Allison Aubrey Allison Aubrey is a correspondent for NPR News.

Cody Vasquez, 11, is from Arizona. His winning dish was shrimp tacos with watermelon jicama salad. Jeff Elkins for Epicurious hide caption

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Jeff Elkins for Epicurious

Listen to Kiana Farkash

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A nutrient-dense diet may help tamp down stress. And these foods may help boost our moods (clockwise from left): pumpkin seeds, sardines, eggs, salmon, flax seeds, Swiss chard and dark chocolate. Meredith Rizzo/NPR hide caption

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Food-Mood Connection: How You Eat Can Amp Up Or Tamp Down Stress

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You can find wood pulp in several brands of packaged shredded cheese. It helps keep the cheese from clumping. Maggie Starbard/NPR hide caption

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Maggie Starbard/NPR

From McDonald's To Organic Valley, You're Probably Eating Wood Pulp

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Researchers say the polyphenols in dark chocolate can help the body form more nitric oxide, a compound that causes blood vessels to dilate and blood to flow more easily. iStockphoto hide caption

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Rugby and meat: a treat for the gut? A study suggests yes. Here Tony Woodcock (left) and Owen Franks of the All Blacks rugby team turn sausages on the barbecue in 2011 in Christchurch, New Zealand. Phil Walter/Getty Images hide caption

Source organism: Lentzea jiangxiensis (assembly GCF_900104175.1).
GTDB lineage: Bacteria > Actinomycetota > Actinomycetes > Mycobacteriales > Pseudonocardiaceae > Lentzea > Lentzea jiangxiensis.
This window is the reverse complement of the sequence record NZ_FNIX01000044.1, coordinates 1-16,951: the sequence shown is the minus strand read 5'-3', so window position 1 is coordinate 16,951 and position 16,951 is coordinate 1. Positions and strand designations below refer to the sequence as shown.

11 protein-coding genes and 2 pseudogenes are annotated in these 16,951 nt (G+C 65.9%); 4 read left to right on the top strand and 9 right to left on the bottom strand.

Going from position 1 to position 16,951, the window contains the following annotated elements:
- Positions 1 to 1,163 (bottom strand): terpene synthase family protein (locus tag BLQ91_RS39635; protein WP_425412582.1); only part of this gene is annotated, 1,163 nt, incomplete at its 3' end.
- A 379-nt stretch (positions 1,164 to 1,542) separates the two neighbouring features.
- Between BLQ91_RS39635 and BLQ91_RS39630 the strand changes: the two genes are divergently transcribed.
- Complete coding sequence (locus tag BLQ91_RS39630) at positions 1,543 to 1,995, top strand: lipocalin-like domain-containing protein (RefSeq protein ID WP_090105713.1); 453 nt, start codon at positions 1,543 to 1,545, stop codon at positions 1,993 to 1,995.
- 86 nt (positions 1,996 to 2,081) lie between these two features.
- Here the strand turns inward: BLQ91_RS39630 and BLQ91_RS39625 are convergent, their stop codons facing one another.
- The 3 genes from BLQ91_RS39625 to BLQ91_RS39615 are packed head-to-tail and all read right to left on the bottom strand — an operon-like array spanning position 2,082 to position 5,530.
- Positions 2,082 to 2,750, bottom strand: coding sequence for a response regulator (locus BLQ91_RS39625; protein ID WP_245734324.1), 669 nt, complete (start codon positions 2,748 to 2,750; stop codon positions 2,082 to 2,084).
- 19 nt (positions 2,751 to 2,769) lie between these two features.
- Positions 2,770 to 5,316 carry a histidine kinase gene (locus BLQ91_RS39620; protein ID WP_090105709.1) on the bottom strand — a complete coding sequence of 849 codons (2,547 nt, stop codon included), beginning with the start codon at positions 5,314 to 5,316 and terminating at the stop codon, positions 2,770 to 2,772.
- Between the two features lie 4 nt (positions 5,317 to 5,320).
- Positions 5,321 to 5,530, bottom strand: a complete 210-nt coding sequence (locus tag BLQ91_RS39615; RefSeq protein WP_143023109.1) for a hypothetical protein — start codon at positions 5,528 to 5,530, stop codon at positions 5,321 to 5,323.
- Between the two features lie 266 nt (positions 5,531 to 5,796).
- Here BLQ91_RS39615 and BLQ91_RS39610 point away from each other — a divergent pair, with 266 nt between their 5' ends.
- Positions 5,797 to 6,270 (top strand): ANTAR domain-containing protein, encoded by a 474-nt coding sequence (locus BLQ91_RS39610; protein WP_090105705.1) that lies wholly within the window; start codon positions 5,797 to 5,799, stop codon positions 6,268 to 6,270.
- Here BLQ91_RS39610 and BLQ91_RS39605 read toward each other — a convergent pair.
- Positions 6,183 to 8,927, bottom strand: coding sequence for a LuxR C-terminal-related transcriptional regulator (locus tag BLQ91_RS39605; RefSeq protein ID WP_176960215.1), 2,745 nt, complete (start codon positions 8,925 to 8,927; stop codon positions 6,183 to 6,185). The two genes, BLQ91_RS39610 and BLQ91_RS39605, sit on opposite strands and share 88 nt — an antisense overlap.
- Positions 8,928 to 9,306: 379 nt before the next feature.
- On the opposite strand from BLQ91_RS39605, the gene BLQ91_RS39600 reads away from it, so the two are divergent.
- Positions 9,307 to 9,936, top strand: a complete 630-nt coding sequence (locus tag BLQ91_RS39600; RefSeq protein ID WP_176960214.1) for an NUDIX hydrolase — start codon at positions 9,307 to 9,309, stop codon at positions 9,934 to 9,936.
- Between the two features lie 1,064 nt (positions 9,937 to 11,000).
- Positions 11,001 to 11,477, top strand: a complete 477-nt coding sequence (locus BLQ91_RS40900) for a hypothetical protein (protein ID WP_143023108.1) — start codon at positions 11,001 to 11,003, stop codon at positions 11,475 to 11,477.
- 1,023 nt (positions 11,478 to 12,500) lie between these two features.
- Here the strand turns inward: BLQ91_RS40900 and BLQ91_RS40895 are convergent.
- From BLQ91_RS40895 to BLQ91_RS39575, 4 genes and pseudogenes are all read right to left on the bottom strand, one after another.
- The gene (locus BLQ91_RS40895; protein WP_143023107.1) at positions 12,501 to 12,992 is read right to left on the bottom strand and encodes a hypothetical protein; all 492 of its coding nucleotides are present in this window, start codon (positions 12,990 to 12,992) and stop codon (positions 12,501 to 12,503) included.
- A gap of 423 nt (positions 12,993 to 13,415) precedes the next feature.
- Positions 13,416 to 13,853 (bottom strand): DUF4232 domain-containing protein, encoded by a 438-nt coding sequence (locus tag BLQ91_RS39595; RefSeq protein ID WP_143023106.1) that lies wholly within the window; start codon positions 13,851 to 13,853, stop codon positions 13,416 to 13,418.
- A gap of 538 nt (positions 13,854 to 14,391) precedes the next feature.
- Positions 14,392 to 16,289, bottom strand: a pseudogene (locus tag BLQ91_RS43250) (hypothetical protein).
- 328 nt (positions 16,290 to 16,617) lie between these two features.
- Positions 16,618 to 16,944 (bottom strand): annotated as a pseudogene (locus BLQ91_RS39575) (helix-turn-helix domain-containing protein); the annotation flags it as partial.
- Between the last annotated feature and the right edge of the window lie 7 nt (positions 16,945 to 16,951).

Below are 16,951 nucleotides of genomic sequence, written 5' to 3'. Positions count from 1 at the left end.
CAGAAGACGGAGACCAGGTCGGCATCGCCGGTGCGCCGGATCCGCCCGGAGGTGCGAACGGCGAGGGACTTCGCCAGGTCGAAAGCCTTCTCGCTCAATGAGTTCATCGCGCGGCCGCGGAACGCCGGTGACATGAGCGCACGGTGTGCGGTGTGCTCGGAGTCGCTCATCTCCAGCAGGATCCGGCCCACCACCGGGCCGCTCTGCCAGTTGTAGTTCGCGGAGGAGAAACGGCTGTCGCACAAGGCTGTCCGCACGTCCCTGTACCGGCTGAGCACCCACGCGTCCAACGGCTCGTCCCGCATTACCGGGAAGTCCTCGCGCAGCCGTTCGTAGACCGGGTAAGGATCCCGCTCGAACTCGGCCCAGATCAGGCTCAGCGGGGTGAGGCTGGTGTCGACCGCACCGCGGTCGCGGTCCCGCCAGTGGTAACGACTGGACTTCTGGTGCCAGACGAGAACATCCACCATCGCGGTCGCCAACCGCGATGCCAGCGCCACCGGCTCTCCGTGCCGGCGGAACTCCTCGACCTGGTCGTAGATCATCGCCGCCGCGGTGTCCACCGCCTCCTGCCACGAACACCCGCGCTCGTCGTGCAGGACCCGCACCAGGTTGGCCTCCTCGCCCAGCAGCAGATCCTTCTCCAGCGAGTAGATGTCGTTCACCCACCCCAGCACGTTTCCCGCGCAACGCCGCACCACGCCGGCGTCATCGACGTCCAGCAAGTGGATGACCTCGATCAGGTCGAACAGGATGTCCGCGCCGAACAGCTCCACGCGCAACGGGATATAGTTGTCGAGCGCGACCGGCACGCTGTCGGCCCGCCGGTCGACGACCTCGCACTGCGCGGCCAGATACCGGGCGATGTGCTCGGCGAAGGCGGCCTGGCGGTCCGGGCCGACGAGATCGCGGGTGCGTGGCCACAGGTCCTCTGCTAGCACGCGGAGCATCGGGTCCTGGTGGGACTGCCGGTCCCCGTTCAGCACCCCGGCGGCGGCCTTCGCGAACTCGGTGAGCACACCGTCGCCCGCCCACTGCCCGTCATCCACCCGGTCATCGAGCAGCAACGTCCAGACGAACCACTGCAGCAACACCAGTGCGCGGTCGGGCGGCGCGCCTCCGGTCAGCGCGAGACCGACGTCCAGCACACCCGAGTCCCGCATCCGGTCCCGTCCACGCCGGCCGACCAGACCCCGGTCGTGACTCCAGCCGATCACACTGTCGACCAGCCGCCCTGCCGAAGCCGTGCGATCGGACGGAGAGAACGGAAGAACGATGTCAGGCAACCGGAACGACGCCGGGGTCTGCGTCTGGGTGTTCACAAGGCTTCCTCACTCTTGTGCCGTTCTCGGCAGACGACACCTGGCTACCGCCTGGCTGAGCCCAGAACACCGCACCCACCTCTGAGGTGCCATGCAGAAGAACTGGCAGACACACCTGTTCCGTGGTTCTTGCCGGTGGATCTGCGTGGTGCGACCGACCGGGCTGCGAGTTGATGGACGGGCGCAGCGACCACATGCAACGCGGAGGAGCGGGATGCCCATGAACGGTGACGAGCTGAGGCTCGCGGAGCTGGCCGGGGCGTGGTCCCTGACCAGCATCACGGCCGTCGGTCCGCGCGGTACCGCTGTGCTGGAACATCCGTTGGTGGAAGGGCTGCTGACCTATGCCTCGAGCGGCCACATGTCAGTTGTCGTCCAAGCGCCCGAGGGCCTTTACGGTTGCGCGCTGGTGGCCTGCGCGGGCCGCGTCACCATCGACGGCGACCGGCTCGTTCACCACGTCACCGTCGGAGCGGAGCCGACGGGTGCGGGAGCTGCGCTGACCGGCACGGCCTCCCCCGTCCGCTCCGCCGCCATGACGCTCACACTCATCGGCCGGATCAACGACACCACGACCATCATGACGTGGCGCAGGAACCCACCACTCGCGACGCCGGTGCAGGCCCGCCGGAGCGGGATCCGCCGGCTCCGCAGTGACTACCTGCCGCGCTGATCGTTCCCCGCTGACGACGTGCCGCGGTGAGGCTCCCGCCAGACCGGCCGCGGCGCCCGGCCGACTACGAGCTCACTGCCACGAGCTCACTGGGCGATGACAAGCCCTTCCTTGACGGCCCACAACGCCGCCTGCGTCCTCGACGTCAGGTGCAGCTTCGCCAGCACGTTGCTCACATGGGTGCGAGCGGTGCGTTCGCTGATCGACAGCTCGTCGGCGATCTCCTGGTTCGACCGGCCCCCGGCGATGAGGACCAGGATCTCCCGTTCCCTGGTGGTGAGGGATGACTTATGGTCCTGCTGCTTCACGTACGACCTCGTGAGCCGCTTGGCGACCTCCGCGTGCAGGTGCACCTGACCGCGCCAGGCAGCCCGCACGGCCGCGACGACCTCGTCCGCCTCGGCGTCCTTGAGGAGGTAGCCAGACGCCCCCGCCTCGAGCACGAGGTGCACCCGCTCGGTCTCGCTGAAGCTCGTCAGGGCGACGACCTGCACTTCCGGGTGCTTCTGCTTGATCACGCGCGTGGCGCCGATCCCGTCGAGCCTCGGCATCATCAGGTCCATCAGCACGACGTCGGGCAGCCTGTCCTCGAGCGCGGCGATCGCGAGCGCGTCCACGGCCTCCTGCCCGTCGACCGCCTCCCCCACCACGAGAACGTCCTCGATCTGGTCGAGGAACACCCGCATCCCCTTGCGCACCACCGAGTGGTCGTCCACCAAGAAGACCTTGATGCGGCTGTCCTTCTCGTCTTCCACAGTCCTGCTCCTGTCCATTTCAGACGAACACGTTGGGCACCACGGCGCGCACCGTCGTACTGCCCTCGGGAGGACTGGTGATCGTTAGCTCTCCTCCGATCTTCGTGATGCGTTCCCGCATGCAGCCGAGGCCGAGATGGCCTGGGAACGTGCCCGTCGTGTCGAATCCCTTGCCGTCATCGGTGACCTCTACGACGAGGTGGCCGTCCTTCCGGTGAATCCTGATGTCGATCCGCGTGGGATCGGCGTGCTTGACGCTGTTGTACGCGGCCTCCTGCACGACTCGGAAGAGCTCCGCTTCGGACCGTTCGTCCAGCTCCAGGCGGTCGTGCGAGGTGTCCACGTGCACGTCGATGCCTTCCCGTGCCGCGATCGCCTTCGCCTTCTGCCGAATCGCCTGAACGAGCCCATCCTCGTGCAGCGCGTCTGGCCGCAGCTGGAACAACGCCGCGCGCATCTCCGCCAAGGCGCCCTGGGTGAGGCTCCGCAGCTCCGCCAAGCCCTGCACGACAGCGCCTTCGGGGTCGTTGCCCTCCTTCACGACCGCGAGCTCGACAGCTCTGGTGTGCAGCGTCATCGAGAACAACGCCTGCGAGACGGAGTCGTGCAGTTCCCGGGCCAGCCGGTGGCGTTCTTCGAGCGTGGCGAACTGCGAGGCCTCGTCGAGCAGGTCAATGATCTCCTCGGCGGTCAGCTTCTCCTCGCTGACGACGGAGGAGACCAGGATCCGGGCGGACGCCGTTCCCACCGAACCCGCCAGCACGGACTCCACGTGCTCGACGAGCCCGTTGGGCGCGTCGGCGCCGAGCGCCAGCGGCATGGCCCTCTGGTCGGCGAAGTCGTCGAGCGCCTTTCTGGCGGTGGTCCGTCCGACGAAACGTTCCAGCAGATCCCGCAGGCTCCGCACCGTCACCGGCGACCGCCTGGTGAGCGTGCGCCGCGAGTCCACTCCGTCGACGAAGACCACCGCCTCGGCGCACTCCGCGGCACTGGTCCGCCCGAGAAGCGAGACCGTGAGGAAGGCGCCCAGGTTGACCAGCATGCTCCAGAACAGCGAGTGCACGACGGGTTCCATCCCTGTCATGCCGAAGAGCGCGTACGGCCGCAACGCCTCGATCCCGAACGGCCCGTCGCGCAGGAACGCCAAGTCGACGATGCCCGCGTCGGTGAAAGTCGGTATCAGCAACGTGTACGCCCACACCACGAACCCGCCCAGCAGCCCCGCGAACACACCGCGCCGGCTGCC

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School Lunch Debate: What's At Stake?

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The FDA is recommending that pregnant women eat 8 to 12 ounces per week of fish such as salmon, canned light tuna, tilapia or cod. Iakov Filimonov/iStockphoto.com hide caption

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Doughnuts at a Krispy Kreme store in Washington, D.C. An environmental coalition says leading doughnut companies like Krispy Kreme source palm oil from suppliers who are clear-cutting rain forests and destroying wildlife habitat. Meredith Rizzo/NPR hide caption

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Doughnut Day Downer: Palm Oil In Pastries Drives Deforestation

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A selection of low-alcohol wines, including a Riesling from Germany, a Vinho Verde from Portugal and a Txakoli from the Basque region of Spain. Meredith Rizzo/NPR hide caption

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The Secret's In The Sugar: Lower-Alcohol Wines Are Taking Off

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A mock-up of a warning label for sodas and sugary drinks proposed in California by public health advocates. California Center for Public Health Advocacy hide caption

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California Center for Public Health Advocacy

Currently, half of all products served in the school lunch program must be "whole-grain rich," which USDA defines as products made of at least 50 percent whole grain. According to the new standards, by the start of the next school year, schools must use only products that are whole-grain rich. Rogelio V. Solis/AP hide caption

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Rogelio V. Solis/AP